An Idiot’s Guide to Learning Golf

An Idiots Guide to Learning Golf

Ben Whelan

Prolific Boston Globe columnist Bob Ryan once described the game of golf as “a passion, an obsession, a romance, a nice acquaintanceship with trees, sand, and water”. I decided to explore this American pastime for myself, spending an afternoon hitting the links with the UMass Boston Golf Club (no pun intended).

As we pulled up to the Franklin Park Golf Course clubhouse, I was cautiously optimistic. Having never played the game before, I felt there was a strong chance that I could be a prodigy. I had already spent serious time playing what I deemed the “real” sports such as basketball, football, baseball, ultimate frisbee and soccer, so I felt more than prepared. “Please” I thought to myself “If [PGA Tour Player] Jon Daly can do this at almost fifty years old while shot-gunning beers and puffing on a huge cigar, how hard could it be?”. A new force was about to enter the world of golf.

As I took my first steps from the clubhouse, my clubs slung awkwardly over my shoulder, I was struck with the vision that was laid out before me. It was as if upon crossing the threshold to the course, we were transported to a pastoral New England landscape, untainted by the hand of man.

There were perfectly manicured lawns and shrubbery, stands of trees whose colors had just begun to change as if in awe of the oncoming fall and small ponds complete with free ranging flocks of Canada geese playing amongst the reeds and cattails protruding from the dark green water. All thoughts of golf dominance, a future on the tour and a life of leisure and luxury were banished from my mind as all I could manage was to stand and take in the scene.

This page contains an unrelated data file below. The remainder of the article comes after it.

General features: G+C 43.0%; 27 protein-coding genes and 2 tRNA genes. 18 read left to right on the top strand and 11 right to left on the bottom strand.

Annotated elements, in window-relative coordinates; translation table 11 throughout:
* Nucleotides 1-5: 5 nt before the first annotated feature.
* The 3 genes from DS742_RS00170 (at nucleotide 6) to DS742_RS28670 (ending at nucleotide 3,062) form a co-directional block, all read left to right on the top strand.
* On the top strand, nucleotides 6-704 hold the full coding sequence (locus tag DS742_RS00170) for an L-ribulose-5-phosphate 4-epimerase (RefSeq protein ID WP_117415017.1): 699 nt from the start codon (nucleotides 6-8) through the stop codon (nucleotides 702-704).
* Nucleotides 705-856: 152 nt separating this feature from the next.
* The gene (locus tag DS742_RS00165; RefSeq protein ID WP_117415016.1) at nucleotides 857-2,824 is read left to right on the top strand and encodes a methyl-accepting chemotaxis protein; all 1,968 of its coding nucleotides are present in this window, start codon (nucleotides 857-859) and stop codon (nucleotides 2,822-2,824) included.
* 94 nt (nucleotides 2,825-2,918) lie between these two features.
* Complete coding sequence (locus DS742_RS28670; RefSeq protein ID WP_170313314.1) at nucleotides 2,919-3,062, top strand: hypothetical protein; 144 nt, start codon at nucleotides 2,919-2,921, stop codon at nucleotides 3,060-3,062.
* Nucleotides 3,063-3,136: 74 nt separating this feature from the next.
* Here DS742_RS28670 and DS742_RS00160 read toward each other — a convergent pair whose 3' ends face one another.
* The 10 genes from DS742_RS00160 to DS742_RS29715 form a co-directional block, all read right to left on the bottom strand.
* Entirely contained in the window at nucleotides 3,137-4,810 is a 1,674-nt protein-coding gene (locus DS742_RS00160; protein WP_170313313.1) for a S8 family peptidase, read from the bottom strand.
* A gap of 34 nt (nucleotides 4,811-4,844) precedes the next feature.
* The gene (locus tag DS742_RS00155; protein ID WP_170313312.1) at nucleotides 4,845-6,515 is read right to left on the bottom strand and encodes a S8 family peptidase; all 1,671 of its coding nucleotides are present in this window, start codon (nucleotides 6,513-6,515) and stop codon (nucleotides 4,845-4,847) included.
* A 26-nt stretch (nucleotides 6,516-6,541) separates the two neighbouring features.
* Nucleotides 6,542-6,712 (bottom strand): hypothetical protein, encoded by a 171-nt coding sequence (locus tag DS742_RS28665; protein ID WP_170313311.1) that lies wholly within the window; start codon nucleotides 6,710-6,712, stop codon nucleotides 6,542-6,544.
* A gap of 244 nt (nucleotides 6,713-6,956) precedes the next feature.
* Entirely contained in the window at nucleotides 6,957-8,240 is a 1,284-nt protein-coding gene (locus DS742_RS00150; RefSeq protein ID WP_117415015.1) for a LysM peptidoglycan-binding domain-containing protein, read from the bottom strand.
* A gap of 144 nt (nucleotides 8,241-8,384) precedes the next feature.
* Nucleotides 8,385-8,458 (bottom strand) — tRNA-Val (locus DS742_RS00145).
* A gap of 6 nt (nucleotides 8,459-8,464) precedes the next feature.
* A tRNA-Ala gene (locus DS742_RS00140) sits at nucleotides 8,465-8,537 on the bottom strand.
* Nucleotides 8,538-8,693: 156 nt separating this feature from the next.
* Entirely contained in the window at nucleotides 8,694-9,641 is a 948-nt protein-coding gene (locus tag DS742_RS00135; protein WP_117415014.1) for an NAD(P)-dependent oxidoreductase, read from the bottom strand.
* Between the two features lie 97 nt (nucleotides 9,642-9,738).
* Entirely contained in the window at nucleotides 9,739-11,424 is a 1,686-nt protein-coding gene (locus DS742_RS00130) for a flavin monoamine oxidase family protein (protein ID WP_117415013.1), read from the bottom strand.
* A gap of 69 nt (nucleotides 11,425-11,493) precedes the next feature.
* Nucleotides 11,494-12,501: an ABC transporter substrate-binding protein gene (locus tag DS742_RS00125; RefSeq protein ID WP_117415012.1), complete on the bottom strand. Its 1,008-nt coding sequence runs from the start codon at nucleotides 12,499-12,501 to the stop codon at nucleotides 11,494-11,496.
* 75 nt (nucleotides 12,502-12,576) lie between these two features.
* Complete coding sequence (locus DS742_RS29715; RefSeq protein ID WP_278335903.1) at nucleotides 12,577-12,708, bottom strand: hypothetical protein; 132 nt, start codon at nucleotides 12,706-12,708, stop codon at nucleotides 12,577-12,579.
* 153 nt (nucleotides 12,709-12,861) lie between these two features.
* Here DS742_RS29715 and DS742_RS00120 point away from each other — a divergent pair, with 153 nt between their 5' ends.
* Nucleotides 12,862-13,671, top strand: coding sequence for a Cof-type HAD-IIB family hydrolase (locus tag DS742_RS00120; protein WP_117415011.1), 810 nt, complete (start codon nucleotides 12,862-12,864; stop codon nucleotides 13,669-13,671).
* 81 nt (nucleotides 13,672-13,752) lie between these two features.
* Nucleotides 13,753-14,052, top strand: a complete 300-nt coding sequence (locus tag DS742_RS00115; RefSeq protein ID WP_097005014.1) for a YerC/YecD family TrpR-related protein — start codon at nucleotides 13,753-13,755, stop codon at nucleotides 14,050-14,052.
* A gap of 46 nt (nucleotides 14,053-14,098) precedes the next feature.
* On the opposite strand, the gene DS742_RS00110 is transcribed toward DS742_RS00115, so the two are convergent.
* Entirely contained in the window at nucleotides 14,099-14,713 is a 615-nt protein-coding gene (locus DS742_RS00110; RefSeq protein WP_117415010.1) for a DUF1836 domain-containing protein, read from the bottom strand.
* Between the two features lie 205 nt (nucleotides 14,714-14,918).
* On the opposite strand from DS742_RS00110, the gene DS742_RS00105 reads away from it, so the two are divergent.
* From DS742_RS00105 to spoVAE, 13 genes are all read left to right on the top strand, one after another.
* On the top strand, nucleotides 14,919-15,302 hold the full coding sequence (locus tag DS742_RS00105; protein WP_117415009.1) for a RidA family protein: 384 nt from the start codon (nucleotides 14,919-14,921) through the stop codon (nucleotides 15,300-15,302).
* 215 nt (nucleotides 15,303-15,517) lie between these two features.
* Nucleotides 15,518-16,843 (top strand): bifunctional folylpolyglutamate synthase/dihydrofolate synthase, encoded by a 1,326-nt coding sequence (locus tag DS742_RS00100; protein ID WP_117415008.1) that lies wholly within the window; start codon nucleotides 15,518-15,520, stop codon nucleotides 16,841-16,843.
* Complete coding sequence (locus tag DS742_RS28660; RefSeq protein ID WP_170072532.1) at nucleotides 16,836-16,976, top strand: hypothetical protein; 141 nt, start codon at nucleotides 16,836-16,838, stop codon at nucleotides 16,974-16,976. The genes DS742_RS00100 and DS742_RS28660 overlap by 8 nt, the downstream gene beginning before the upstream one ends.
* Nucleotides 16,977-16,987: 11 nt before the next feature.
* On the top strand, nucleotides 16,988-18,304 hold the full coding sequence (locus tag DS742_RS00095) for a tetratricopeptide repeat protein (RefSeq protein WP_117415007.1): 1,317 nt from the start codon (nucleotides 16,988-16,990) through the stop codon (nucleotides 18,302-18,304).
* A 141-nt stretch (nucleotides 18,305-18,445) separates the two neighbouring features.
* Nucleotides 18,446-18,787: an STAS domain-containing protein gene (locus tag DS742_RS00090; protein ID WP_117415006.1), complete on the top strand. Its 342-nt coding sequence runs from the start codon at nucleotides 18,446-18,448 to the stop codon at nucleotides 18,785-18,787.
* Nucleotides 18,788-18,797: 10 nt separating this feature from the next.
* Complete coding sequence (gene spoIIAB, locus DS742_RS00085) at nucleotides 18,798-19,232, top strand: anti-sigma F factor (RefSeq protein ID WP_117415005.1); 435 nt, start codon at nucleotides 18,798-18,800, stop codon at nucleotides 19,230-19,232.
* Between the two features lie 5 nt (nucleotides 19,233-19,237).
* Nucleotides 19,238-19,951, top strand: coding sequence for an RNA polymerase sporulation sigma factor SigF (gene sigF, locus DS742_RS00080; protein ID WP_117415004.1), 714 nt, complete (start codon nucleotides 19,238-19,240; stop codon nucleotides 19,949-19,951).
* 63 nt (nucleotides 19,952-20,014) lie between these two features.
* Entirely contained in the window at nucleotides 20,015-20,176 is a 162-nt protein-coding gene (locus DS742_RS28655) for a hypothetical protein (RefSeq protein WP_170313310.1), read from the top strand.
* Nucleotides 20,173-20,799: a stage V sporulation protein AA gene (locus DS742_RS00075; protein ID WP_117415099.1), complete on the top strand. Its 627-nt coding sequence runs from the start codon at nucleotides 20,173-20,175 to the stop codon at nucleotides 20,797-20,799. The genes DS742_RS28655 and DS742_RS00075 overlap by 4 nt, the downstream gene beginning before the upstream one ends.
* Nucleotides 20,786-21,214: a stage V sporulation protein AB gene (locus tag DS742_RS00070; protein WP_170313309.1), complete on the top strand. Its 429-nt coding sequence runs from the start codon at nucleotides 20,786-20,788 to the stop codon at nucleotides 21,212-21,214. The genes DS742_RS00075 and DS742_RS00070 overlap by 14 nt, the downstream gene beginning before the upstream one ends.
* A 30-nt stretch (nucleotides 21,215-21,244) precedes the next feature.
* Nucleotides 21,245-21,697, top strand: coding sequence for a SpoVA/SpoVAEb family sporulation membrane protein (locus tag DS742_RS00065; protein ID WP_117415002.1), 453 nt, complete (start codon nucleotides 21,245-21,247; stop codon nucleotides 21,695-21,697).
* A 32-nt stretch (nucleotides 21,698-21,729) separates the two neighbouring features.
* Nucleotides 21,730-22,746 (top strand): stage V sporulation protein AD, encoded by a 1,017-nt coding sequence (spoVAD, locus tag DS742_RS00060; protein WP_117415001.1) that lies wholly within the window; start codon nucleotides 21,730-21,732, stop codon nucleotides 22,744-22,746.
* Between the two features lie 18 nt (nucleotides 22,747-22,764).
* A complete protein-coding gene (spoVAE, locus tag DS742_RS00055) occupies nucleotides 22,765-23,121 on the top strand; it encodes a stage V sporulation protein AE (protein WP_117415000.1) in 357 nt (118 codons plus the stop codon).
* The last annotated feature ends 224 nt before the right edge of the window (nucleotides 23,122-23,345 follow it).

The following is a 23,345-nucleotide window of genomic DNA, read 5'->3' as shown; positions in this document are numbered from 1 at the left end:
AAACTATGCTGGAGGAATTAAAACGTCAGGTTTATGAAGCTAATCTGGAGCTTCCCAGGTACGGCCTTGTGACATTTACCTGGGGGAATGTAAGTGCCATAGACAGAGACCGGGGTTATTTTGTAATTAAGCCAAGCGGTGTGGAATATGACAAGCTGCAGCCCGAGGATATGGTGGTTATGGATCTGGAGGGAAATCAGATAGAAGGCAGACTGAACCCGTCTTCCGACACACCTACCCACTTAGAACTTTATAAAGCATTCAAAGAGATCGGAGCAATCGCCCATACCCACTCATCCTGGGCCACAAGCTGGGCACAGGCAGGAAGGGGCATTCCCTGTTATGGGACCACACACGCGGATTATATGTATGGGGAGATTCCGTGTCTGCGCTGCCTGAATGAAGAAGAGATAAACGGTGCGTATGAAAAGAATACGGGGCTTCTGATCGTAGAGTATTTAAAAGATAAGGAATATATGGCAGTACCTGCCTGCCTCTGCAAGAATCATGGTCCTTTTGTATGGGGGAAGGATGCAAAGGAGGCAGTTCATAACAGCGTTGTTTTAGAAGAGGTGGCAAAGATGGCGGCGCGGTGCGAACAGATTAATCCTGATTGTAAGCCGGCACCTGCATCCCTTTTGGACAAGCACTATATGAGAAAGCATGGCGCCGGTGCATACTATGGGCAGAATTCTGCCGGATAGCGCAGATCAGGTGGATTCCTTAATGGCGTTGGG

I was quickly snapped back to reality by the other members of my foursome who, having experienced this vista numerous times before, were anxious to tee off and get the round started. After watching my colleagues tee off, sending their tee-shots shrieking down the fairway and making it look as easy as I had always thought it would be, I confidently strode to the tee box and inserted my tee into the soft turf. I carefully balanced a ball on top of the tee and removed a club from my bag, preparing to crush the ball toward the flag in the distance, flapping in breeze, taunting me.

As I assumed the swinging position and prepared to make golf history, I was startled by an alarmed cry from one of my foursome, my friend Tim. I was informed that the club I had selected for my first ever golf drive was in fact a “pitching wedge” and the “driver” was probably a more appropriate choice if I intended to “drive” the ball a great distance. Undeterred, I switched clubs and once again assumed the position that I had seen countless times on television and in movies, and once again prepared to send the small white ball into the crisp fall afternoon and out of sight. Another interruption from Tim brought to my attention that what I had perceived as perfect form was in fact not what a golf pro would call “textbook”. After much instruction, during which I was also informed that there was a correct way to hold the club (who knew?), I finally arrived at a stance which a frustrated Tim informed me was “close enough.” I was ready to golf.

With the three other members of my foursome looking on, I took the club back trying to remember all of the careful ergonomic instruction I had just received and let go a mammoth swing connecting with…air. “Uh, that was a practice” I sheepishly informed my fellow golfers, my confidence beginning to drain. I continued to swing away, finally connecting after four or five more “practice swings” and sent the ball careening down the course a good twenty or thirty feet. Although it never quite reached the altitude that I had imagined, hugging the ground as if afraid of heights, I had finally made contact successfully. I looked up triumphantly only to see my playing partners disappearing into the distance to hit their second shot, apparently not having used as much restraint as I when hitting their tee-shots.